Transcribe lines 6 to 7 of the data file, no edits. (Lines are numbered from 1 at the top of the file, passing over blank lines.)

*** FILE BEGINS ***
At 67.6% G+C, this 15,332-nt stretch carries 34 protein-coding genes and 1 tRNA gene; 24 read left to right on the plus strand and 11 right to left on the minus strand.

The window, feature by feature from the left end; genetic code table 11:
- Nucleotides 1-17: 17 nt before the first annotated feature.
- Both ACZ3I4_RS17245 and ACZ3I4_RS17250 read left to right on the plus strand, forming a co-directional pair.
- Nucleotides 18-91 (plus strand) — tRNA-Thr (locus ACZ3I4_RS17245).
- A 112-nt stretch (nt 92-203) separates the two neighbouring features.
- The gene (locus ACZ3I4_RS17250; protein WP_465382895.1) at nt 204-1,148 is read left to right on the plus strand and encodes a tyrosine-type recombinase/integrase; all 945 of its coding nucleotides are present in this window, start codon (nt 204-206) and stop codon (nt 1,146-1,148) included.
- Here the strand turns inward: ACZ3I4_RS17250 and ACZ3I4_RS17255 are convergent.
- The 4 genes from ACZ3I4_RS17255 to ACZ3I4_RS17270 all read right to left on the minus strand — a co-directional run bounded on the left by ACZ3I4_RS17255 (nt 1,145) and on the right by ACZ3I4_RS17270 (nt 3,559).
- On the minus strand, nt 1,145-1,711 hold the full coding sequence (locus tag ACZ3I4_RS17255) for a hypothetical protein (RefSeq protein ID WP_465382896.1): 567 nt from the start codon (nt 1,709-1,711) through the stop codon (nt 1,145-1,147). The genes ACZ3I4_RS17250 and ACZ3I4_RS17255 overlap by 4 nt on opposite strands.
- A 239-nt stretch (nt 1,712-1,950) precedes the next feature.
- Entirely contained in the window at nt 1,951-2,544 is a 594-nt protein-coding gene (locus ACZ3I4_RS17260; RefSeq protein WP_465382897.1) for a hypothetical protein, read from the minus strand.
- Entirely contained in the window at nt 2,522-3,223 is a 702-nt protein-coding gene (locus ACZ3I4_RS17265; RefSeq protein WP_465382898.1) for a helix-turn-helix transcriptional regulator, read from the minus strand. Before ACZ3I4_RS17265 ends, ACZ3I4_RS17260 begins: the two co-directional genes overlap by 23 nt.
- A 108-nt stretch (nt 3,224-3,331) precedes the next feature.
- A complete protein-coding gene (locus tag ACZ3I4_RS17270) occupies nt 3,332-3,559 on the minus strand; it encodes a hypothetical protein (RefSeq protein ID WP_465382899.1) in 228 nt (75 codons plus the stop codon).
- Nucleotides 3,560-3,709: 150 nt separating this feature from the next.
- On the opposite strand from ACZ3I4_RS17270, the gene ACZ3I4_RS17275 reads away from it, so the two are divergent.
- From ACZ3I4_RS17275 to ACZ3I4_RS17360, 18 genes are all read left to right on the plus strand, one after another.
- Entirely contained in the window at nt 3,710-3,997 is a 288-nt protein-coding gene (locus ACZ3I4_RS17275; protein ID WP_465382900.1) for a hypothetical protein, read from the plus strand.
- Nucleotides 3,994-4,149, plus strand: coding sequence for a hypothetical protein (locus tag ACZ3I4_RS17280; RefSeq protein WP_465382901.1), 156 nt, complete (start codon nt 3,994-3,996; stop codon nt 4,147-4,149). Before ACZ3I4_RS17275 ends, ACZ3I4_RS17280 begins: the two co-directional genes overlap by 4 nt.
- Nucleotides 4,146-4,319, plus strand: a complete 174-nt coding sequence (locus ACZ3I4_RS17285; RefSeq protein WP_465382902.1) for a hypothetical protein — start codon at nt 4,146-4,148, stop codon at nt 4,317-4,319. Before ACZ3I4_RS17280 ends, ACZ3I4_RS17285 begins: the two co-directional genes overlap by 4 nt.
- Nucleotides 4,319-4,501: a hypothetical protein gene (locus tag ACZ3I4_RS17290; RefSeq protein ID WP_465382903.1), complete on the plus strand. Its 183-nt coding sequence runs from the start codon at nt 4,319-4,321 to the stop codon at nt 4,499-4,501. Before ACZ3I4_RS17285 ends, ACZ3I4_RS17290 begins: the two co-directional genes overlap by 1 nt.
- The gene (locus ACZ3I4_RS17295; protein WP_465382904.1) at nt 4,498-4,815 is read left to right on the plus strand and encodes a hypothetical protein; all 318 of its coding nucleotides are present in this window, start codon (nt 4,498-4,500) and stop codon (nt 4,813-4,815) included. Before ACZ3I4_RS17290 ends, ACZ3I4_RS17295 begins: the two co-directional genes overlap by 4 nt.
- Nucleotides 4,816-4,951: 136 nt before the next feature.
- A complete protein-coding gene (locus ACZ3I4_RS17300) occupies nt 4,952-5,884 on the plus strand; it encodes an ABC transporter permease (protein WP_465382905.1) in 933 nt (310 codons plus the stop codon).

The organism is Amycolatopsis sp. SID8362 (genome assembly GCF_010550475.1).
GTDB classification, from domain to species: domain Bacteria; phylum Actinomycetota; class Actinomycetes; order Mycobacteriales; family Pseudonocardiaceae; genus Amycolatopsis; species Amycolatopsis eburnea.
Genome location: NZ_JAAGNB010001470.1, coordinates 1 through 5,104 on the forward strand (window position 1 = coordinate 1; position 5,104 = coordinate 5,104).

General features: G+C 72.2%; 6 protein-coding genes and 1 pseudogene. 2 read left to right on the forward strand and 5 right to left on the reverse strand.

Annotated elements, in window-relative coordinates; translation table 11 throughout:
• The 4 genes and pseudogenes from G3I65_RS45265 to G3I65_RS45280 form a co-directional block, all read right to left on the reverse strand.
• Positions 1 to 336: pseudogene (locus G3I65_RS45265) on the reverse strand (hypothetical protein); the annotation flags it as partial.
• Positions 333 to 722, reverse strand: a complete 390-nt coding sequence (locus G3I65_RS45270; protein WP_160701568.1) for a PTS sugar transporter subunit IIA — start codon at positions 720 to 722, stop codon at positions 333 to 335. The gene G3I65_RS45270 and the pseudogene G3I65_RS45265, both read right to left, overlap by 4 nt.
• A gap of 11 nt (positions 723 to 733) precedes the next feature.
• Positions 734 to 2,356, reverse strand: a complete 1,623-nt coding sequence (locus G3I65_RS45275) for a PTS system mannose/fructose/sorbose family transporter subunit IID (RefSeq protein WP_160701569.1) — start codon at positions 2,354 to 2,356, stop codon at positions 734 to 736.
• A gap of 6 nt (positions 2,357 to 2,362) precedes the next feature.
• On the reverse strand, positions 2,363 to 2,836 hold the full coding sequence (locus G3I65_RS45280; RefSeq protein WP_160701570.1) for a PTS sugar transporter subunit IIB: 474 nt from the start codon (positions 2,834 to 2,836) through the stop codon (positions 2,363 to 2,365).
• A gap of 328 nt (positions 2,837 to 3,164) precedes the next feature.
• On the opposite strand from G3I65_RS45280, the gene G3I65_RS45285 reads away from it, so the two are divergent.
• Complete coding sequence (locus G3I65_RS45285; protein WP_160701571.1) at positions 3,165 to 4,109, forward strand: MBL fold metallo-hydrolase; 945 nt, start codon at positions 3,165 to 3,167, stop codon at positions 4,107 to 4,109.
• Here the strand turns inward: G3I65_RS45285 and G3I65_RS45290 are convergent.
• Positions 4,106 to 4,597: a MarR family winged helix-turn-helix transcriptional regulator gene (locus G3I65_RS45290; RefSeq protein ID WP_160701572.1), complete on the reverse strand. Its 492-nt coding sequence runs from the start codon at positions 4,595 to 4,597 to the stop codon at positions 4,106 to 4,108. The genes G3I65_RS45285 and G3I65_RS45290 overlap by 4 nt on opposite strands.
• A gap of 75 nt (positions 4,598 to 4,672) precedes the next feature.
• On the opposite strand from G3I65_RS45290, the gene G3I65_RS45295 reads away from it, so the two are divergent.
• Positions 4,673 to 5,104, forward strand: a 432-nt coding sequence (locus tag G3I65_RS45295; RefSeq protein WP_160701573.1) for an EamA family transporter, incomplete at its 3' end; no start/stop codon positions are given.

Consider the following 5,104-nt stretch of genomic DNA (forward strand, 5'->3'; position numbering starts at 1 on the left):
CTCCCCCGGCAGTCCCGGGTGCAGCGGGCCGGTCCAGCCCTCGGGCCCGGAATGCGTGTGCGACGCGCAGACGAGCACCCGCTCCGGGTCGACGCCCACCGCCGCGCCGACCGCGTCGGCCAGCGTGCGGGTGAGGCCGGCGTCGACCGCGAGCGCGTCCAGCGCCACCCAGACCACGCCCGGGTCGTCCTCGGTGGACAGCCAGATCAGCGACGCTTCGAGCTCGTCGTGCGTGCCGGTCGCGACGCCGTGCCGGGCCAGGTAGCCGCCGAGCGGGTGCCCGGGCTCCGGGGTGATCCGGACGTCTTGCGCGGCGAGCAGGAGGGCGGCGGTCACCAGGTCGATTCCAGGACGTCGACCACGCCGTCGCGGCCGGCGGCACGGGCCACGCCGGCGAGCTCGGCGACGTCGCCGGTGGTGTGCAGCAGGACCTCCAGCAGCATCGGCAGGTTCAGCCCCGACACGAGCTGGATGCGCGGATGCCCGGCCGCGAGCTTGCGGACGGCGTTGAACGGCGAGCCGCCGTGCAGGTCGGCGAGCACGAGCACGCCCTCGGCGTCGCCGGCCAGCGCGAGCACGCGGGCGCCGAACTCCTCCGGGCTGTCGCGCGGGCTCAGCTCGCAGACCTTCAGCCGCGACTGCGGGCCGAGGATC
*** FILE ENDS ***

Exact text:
- A 112-nt stretch (nt 92-203) separates the two neighbouring features.
- The gene (locus ACZ3I4_RS17250; protein WP_465382895.1) at nt 204-1,148 is read left to right on the plus strand and encodes a tyrosine-type recombinase/integrase; all 945 of its coding nucleotides are present in this window, start codon (nt 204-206) and stop codon (nt 1,146-1,148) included.